Alaska’s money managers are facing a mounting crisis this year as crude oil prices continue to tumble to unsustainable lows. According to the Alaska Oil and Gas Association, oil prices have fallen steadily since summer 2014, dropping from more than $100 a barrel for Alaskan crude oil to $30.63 in February. The state, which for 35 years has had neither sales nor income tax and until just recently was able to pay for 90 percent of its operating costs with oil and gas revenues, is sliding into the black void of an upcoming budget shortfall of more than $5.2 billion.
At the same time, legal recreational cannabis sales are on course to bring in a positive revenue flow that is expected to continue a steady progression into the red, and could perhaps eventually be one of the key local resources that helps buoy the state’s economy along with tourism and local fisheries.
The Land of the Midnight Sun – one of the most oil-dependent regions in the world – has for the past 40 years been so well off that is has provided all residents of Alaska with an annual dividend check simply for living in the state. Last year’s payment amount was for more than $2,000 and went to ever man, woman and child, provided from the “permanent fund dividend” now worth upwards of $50 billion. And while state law requires that the money cannot be touched – only the earnings on the primary fund, which are currently at $10 billion – some are worried that lawmakers may decide to poach some of the permanent fund money to pay off the looming monster debt.
Says Sen. Bill Wielechowski in an interview with NPR, remarking that before the state goes after Alaskans’ permanent fund dividend it should perhaps demand more of the monolithic oil industry. “I have a hard time going back to my constituents and saying, ‘Yeah, I’m sorry, I have to take your [permanent fund dividend] so I can continue to give tax credits to the largest, wealthiest corporations in the history of the world.’ That’s not going to fly in my district.”
Some believe that the emerging cannabis industry – like the fisheries and tourism industries that came before them – is in a position to one day be just the relief that Alaskans need. A report released by the Marijuana Policy Group (MPG), an impartial research organization, notes that assuming the pre-tax retail price is similar to Colorado’s during their initial year at $14 per gram, “the [Alaska]-wide value of first-year sales would be $55.6 million and rising to $106.9 million by 2020.”
While MPG notes that the revenue amount may appear to be a long way from filling the multi-billion-dollar budget shortfall that dropping oil prices have created, they add that “still the revenues from legal cannabis will undoubtedly be a steady stream of cash that keeps policymakers’ hands off of the average Alaskans permanent fund dividends.”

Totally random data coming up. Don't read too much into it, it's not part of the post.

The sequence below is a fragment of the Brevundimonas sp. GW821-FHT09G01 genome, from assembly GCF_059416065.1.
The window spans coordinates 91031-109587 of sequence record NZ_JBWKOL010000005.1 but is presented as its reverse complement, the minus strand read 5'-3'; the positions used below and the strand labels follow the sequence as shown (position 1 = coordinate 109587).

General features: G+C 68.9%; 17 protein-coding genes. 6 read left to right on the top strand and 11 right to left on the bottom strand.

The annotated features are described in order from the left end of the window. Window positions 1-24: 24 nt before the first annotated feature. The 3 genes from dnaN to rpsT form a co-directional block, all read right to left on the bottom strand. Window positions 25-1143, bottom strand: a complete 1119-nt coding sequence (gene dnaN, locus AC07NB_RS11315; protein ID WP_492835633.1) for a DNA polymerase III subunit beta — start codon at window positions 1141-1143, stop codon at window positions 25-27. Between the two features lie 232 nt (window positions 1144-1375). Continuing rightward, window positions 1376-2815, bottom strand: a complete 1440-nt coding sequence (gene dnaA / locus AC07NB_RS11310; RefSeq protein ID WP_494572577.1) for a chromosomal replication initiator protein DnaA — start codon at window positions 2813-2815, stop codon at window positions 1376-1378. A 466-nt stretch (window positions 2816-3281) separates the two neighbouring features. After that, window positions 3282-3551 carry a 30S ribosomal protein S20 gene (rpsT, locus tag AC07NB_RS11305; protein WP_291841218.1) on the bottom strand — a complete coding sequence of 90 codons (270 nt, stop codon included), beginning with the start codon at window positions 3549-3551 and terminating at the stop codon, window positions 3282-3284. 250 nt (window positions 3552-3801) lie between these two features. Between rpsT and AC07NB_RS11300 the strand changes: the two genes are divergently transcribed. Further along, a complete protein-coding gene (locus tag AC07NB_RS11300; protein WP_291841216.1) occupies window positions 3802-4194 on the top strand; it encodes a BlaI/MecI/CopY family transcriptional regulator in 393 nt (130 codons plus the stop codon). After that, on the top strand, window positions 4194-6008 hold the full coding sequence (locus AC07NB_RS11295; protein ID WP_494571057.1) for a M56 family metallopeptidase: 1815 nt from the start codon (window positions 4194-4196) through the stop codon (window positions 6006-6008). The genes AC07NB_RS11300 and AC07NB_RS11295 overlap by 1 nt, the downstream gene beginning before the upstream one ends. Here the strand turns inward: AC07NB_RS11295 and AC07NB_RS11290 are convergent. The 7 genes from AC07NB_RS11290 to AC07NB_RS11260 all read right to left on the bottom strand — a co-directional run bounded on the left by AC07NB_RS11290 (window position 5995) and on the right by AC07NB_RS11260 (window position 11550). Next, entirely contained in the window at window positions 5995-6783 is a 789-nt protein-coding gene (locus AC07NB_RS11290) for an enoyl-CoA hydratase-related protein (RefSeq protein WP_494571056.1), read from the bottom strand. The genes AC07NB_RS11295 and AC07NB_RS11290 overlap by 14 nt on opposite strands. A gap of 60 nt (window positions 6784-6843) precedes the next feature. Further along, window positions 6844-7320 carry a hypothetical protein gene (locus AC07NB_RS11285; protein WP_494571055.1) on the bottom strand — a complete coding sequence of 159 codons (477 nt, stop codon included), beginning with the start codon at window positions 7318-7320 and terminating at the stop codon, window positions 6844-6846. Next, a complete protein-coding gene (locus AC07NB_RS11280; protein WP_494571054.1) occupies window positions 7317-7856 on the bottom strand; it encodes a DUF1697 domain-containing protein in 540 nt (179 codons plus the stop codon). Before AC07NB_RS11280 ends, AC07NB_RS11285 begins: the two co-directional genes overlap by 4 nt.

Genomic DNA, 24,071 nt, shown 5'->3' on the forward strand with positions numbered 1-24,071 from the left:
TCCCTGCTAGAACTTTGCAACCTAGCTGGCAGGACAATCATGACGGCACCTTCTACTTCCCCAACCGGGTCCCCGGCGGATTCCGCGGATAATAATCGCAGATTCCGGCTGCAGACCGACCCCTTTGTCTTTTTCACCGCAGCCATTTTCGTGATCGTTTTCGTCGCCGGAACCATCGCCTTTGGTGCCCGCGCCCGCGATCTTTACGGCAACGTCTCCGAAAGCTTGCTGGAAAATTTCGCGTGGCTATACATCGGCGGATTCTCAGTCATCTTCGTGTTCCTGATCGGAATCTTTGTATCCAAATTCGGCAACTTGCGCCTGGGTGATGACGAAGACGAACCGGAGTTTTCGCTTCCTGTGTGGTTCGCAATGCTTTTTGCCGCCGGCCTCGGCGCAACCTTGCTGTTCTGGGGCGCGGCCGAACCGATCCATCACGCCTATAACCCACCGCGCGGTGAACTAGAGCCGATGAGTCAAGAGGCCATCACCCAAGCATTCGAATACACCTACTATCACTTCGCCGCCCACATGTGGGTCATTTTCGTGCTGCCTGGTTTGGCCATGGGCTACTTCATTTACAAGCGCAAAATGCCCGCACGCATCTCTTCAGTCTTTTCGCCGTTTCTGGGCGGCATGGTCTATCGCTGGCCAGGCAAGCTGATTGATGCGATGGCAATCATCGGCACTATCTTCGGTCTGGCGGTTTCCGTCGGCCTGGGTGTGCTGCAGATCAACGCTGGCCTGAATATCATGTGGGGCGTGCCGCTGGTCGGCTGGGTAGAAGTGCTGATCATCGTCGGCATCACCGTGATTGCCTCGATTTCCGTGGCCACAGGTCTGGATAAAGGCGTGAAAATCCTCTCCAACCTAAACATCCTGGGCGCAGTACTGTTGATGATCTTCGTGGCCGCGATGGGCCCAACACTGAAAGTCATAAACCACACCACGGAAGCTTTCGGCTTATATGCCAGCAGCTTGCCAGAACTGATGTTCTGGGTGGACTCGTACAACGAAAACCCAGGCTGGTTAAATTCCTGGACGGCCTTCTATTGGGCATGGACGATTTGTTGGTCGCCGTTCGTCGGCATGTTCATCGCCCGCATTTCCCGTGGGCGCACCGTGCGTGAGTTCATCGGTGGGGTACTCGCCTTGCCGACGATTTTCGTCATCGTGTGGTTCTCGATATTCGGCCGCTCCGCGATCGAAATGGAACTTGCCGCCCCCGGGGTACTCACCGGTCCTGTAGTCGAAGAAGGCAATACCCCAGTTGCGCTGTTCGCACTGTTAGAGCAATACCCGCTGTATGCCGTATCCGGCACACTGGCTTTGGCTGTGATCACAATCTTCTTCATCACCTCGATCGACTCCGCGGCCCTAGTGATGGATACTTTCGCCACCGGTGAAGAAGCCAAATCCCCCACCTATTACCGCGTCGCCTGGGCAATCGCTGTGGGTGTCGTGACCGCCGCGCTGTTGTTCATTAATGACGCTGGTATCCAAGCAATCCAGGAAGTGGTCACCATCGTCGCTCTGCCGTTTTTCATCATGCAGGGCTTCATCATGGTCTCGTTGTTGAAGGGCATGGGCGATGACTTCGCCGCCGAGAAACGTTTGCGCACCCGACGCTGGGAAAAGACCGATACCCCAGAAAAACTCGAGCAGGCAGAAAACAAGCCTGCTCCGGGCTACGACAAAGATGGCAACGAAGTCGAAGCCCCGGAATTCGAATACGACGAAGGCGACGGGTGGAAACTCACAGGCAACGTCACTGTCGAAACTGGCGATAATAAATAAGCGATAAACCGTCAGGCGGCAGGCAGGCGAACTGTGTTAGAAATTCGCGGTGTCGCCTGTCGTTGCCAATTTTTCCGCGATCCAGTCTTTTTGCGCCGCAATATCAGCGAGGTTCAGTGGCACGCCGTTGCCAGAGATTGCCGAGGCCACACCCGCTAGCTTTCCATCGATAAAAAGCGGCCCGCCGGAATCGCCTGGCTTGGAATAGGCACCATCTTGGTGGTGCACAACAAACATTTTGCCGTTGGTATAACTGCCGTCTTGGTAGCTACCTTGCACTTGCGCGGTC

The taxes from $55-$106 million in legal pot revenues could make a difference, for instance, in the current situation the government finds itself. Alaskan Gov. Bill Walker has proposed to cut 185 jobs in the next fiscal year, beginning July 1. The governor’s proposal, which the International Business Times says includes a net reduction of about $100 million in state spending from the current budget, also proposes to “reinstate the income tax, slap a hefty tax on alcohol, in a state where alcohol taxes are already among the nation’s highest, boost taxes on fuel and cap the permanent fund dividend at $1,000.”
Pro-cannabis activist Adele Tara – co-founder of Alaska Green Angels, a non-profit organization in Anchorage that gives out medical marijuana free of charge to the severely ill and veterans – believes the cannabis industry has the potential to make significant profits that could eventually take the place of the flagging oil and gas makers.
“If Alaska approaches the cannabis industry in the correct manner,” says Tara, “promoting cannabis tourism from neighboring countries like Russia and Japan, over time Alaska could easily become the Amsterdam of the U.S. for cannabis tourism. Also given that Alaska’s year-round outdoor activities far exceed the opportunities available in places like Denver.”
Cannabis cultivator and pro-cannabis activist James Barrett, co-founder of Rainforest Farms in Juneau, is in the process of applying for the three state licenses for cultivation, processing and retail. “Having these three licenses allows us to grow cannabis, create products such as edibles and other infused items, and then sell the products in our café,” says Barrett.
Because the state will allow for onsite consumption of cannabis in retails stores – unlike the other recreationally legal states of Colorado, Washington and Oregon – Alaskan regulations may pave the way for new revenues at locations like cannabis cafes and clubs. Planning to make the most of his business opportunities, Barrett continues, “In addition to the on-site cannabis consumption endorsement, we can also serve food, drinks and other non-cannabis related products.”
As with other states that have legalized pot, it’s up for debate what the numbers will look like until the industry gains momentum. The future could possibly show Alaskans getting yearly dividend checks for weed instead of oil. It’s not out of the question, considering the enviable position Colorado found itself confronted with in 2013 with excess revenues that meant paying money back money to its citizens.
Says Barrett, “Alaska will now have a new source of revenue that, although may not immediately bring in the type of revenue that oil does, it will be a state regulated industry that will not only bring in tax revenue, but will stimulate local economies as well.”
Do you plan to enjoy cannabis tourism in Alaska this year?